Bejing Claims It Is Designed To Fight Extremism
Approximately one million Muslims are detained in Chinese indoctrination camps where they routinely undergo mental and physical torture. These camps are set up in Xinjiang, a province in the western part of China. The region is known for its separatist movements. Details of these secretive camps are now leaking out after a few former inmates approached the media to narrate the pain they went through. Two ex-inmates- Kayrat Samarkand and Omir Bekali- have spoken out after their relatives were sucked in by Chinese security and pushed inside those camps. They fear for their relative’s lives.
Both Samarkand and Bekali said what many other former prisoners said about those camps. Detainees are forced to consume alcohol and pork to make them less Muslim. Both of them are forbidden in Islam. Not only food, the detainees in such indoctrination camps have to repeatedly disavow Islamic beliefs. They also must give thanks to the ruling Communist Party. Things are so bad that an American commission has described the program as the biggest mass incarceration of a minority population in the status quo.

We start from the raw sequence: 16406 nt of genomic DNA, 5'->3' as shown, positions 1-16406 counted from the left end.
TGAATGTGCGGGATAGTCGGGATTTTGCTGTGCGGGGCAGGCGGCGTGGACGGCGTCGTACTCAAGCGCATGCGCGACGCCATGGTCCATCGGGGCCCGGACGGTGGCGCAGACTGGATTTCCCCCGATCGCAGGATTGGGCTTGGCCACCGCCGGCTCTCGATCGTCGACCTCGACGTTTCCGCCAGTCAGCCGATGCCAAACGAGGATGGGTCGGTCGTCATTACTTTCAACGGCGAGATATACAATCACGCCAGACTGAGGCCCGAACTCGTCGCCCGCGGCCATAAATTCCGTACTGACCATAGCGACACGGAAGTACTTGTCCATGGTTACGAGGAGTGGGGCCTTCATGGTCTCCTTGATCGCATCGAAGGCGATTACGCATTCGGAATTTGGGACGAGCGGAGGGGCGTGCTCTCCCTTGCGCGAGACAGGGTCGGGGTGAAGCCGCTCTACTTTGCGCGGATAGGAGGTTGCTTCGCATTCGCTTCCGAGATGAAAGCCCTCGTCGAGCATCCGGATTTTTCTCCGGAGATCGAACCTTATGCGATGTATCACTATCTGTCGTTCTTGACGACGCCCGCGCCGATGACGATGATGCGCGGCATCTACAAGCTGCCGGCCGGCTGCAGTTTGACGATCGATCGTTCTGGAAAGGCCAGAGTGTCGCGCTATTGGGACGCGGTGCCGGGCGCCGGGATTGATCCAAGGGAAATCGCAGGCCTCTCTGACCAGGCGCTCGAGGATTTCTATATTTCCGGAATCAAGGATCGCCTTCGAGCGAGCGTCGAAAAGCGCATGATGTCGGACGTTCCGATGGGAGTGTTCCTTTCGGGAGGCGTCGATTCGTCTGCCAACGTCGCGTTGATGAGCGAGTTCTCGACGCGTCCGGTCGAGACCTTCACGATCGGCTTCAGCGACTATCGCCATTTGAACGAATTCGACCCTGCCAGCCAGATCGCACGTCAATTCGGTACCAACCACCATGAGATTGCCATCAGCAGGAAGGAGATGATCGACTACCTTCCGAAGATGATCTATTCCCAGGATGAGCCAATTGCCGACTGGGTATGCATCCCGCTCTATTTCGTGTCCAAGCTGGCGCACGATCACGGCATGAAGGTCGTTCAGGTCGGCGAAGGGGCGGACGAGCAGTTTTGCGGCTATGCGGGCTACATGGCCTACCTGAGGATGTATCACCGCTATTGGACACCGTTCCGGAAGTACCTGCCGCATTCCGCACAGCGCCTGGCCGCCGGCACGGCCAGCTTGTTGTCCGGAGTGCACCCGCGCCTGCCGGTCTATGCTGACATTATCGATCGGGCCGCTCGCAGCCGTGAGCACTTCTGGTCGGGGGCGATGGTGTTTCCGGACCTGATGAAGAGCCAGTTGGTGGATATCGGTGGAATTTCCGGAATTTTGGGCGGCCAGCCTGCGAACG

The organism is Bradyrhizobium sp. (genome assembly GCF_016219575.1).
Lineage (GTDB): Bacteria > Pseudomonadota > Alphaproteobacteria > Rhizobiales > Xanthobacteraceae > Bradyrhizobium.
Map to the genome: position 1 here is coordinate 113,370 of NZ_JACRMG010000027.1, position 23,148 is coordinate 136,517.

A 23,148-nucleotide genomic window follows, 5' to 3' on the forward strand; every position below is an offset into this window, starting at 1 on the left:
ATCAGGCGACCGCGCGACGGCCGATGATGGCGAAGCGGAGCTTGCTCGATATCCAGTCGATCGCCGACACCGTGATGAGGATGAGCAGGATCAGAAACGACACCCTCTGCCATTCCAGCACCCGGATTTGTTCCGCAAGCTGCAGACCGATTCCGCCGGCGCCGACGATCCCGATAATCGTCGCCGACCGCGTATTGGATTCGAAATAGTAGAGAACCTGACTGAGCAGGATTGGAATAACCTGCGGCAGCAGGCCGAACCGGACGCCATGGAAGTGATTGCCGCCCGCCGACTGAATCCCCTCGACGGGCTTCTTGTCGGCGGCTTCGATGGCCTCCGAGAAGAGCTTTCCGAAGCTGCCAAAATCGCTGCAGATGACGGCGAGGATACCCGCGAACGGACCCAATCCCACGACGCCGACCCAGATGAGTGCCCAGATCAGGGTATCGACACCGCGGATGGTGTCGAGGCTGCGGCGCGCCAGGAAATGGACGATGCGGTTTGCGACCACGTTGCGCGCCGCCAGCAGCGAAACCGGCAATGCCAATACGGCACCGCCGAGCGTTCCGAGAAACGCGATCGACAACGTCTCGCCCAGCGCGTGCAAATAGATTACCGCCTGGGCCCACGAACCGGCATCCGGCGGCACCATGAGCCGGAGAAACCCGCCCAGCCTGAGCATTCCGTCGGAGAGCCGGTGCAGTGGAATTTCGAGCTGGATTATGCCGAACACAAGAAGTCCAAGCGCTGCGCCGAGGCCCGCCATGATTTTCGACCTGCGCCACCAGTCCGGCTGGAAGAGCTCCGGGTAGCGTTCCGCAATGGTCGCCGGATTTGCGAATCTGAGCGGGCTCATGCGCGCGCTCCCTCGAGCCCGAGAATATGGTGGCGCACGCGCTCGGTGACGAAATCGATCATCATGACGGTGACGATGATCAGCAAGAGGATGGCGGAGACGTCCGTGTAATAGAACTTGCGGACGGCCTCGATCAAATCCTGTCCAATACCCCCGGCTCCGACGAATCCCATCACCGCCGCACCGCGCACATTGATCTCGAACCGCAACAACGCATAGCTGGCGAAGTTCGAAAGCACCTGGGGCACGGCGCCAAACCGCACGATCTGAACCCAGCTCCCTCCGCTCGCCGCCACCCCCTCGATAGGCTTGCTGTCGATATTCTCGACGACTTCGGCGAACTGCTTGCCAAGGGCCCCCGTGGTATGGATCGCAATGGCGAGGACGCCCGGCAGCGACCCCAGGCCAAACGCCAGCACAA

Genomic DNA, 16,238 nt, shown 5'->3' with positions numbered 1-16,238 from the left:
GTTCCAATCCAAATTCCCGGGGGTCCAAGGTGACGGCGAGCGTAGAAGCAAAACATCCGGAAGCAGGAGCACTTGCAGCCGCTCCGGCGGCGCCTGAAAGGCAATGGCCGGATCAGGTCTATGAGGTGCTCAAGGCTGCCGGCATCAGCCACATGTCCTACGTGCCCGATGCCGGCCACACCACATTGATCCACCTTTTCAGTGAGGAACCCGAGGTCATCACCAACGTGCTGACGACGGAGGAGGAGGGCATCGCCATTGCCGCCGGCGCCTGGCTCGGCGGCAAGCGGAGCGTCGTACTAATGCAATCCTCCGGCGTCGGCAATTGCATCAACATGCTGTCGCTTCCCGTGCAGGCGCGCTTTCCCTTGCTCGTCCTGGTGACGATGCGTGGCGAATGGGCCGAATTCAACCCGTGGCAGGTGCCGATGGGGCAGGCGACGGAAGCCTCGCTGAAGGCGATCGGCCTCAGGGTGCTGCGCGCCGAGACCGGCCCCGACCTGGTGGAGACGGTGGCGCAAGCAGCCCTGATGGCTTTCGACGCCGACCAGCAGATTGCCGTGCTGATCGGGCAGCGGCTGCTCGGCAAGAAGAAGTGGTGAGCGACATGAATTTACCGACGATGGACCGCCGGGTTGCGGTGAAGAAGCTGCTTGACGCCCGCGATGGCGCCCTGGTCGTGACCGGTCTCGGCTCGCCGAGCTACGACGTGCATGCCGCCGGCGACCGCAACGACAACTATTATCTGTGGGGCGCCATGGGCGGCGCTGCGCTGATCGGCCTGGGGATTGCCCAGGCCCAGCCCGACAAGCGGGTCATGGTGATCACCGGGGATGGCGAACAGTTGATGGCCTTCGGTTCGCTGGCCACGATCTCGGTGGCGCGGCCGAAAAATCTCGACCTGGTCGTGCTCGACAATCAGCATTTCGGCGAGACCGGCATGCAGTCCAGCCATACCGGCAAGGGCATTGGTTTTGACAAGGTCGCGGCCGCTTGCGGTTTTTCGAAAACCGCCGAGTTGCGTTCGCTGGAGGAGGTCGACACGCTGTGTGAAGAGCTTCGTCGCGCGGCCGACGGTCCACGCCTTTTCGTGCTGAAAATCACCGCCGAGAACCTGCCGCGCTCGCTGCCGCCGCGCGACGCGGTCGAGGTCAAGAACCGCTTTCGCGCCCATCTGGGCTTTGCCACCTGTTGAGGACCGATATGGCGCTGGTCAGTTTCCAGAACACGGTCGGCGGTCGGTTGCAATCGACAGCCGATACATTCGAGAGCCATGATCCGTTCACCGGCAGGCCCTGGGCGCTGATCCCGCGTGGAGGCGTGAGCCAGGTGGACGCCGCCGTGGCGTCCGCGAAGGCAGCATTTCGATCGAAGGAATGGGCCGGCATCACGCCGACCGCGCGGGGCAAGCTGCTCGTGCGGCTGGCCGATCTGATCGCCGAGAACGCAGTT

The aim of the internment program is to rewrite the detainee’s political thinking. Islamic beliefs are to erased from consciousness and their identities reshaped. When asked, Chinese officials defended this measures saying that changes in ideology are a must to combat Islamic extremism and win against separatism. History is bloody when it comes to China and its relation to militant Islam. Hundreds of Chinese were killed by radical Muslim Uighurs in recent history.
The program is characteristic of the President Xi Jinping’s increased nationalistic and heightened state security apparatus. Part of its core philosophy is taken from the ancient Chinese thought of transforming oneself through education. Such activity is not new. The Chinese leader Mao Zedong implemented these kinds of philosophies in his terrifying thought reform campaigns. Historians like James Millward of Georgetown University believe that Beijing is now trying the process of cultural cleansing to find an effective solution to end extremist activity in Xinjiang.
Inmates are subjected to a relentless routine engineered to change their thought processes. A typical inmate in the prison stays in a dormitory with about 14 other people. The guards search the room every morning. The day starts with two full hours of study on subjects tailored to glorify the present Chinese Government. They also sing a number of communist songs.